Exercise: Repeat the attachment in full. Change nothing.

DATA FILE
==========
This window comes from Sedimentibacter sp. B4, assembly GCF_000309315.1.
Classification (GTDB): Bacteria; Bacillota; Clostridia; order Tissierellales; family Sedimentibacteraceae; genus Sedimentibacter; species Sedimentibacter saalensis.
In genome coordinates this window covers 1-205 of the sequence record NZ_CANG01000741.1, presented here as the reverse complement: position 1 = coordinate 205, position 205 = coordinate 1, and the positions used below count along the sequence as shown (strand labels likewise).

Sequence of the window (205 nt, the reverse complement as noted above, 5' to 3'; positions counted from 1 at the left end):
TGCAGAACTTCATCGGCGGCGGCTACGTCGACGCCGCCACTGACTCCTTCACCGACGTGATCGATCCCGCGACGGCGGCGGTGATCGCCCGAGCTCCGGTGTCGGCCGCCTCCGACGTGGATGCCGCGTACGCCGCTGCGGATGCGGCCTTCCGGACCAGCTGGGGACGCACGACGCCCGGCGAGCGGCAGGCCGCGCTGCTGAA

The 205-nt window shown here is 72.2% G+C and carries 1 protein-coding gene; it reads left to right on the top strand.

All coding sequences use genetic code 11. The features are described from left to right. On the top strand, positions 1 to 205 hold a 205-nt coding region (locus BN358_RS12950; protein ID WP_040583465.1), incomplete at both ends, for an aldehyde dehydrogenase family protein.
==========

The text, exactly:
This window comes from Sedimentibacter sp. B4, assembly GCF_000309315.1.
Classification (GTDB): Bacteria; Bacillota; Clostridia; order Tissierellales; family Sedimentibacteraceae; genus Sedimentibacter; species Sedimentibacter saalensis.
In genome coordinates this window covers 1-205 of the sequence record NZ_CANG01000741.1, presented here as the reverse complement: position 1 = coordinate 205, position 205 = coordinate 1, and the positions used below count along the sequence as shown (strand labels likewise).

Sequence of the window (205 nt, the reverse complement as noted above, 5' to 3'; positions counted from 1 at the left end):
TGCAGAACTTCATCGGCGGCGGCTACGTCGACGCCGCCACTGACTCCTTCACCGACGTGATCGATCCCGCGACGGCGGCGGTGATCGCCCGAGCTCCGGTGTCGGCCGCCTCCGACGTGGATGCCGCGTACGCCGCTGCGGATGCGGCCTTCCGGACCAGCTGGGGACGCACGACGCCCGGCGAGCGGCAGGCCGCGCTGCTGAA

The 205-nt window shown here is 72.2% G+C and carries 1 protein-coding gene; it reads left to right on the top strand.

All coding sequences use genetic code 11. The features are described from left to right. On the top strand, positions 1 to 205 hold a 205-nt coding region (locus BN358_RS12950; protein ID WP_040583465.1), incomplete at both ends, for an aldehyde dehydrogenase family protein.